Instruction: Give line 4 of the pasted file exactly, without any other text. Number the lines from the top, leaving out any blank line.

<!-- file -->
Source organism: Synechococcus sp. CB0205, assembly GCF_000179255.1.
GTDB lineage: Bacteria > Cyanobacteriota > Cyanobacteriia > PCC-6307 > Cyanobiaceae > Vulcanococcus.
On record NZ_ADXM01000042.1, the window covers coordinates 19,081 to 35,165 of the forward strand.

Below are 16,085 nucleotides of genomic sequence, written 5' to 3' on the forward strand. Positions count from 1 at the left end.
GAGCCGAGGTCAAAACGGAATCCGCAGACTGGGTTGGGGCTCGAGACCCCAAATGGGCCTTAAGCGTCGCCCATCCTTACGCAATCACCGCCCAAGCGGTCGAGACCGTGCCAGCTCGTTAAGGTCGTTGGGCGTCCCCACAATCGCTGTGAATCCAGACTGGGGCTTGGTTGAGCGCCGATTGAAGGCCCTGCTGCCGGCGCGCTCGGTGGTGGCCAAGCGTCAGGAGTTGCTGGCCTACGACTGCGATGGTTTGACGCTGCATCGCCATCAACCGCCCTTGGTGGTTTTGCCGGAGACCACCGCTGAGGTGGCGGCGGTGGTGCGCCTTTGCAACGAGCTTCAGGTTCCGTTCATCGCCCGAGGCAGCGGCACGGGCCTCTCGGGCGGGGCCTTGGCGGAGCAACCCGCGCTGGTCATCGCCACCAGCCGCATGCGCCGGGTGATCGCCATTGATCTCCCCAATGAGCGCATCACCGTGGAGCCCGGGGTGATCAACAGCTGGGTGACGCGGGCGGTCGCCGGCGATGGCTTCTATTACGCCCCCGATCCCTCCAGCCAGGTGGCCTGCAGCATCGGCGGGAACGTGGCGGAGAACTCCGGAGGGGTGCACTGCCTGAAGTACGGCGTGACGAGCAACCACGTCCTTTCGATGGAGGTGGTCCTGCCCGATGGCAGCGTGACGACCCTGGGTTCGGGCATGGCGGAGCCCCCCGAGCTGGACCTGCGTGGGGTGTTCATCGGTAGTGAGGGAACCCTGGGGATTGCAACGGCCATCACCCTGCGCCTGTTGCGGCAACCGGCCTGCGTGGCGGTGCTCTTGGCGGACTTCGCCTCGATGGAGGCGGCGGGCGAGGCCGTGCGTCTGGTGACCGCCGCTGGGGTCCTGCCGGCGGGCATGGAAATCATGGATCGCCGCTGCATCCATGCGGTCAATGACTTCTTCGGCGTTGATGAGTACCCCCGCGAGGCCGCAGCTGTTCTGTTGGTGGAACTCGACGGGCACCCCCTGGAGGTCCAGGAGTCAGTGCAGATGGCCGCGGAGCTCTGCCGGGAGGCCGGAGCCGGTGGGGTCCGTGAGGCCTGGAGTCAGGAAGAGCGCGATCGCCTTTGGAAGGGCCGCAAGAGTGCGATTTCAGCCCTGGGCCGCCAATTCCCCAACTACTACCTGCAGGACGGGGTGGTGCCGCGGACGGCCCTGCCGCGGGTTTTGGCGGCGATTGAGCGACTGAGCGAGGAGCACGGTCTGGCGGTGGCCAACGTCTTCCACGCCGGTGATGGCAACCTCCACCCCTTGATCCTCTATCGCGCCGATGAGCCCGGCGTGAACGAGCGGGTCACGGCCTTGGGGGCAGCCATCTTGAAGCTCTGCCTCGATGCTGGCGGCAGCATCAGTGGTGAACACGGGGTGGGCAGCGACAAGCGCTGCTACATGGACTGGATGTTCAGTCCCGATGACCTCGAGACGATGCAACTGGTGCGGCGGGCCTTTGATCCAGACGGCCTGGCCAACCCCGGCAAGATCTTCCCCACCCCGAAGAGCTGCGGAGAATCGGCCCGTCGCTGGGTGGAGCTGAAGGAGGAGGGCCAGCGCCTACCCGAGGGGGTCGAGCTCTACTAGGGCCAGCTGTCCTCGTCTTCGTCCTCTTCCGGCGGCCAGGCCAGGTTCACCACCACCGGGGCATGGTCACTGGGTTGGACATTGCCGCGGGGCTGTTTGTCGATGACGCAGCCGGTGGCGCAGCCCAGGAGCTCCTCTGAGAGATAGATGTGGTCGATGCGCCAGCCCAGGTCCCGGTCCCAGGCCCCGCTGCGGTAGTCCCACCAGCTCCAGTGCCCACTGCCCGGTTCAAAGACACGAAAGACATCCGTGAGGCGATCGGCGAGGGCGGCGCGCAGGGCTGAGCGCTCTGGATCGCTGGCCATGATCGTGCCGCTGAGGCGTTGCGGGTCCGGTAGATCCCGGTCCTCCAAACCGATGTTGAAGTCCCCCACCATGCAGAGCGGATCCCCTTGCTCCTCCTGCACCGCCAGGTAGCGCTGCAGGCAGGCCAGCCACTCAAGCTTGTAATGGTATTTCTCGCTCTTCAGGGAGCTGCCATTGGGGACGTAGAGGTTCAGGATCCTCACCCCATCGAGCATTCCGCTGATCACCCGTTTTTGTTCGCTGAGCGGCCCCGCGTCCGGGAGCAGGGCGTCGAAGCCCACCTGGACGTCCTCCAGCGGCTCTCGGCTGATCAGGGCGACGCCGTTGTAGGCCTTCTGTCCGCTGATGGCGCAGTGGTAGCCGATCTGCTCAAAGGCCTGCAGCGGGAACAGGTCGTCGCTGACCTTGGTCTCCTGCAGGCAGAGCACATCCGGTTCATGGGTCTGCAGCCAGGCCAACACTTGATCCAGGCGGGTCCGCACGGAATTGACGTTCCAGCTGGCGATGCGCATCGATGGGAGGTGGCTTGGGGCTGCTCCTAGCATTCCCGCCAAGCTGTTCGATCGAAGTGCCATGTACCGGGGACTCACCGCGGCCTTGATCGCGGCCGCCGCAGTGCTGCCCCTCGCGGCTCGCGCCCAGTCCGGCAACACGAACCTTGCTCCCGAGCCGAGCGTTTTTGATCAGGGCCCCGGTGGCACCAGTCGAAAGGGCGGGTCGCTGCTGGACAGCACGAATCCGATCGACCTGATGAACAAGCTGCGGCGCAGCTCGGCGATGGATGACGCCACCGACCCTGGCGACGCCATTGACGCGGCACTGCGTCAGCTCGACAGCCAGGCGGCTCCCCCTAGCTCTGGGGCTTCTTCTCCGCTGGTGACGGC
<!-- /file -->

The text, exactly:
Below are 16,085 nucleotides of genomic sequence, written 5' to 3' on the forward strand. Positions count from 1 at the left end.